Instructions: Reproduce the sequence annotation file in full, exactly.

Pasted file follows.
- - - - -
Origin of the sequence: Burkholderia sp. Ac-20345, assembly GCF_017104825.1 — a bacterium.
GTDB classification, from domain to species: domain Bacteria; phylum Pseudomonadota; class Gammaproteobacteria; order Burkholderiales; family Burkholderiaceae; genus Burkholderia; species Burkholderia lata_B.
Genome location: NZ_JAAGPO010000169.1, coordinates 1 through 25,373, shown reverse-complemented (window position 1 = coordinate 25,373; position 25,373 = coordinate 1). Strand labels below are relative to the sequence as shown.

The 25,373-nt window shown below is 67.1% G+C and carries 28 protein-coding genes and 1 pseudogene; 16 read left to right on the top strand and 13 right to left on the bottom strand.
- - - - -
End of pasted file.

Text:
Origin of the sequence: Burkholderia sp. Ac-20345, assembly GCF_017104825.1 — a bacterium.
GTDB classification, from domain to species: domain Bacteria; phylum Pseudomonadota; class Gammaproteobacteria; order Burkholderiales; family Burkholderiaceae; genus Burkholderia; species Burkholderia lata_B.
Genome location: NZ_JAAGPO010000169.1, coordinates 1 through 25,373, shown reverse-complemented (window position 1 = coordinate 25,373; position 25,373 = coordinate 1). Strand labels below are relative to the sequence as shown.

The 25,373-nt window shown below is 67.1% G+C and carries 28 protein-coding genes and 1 pseudogene; 16 read left to right on the top strand and 13 right to left on the bottom strand.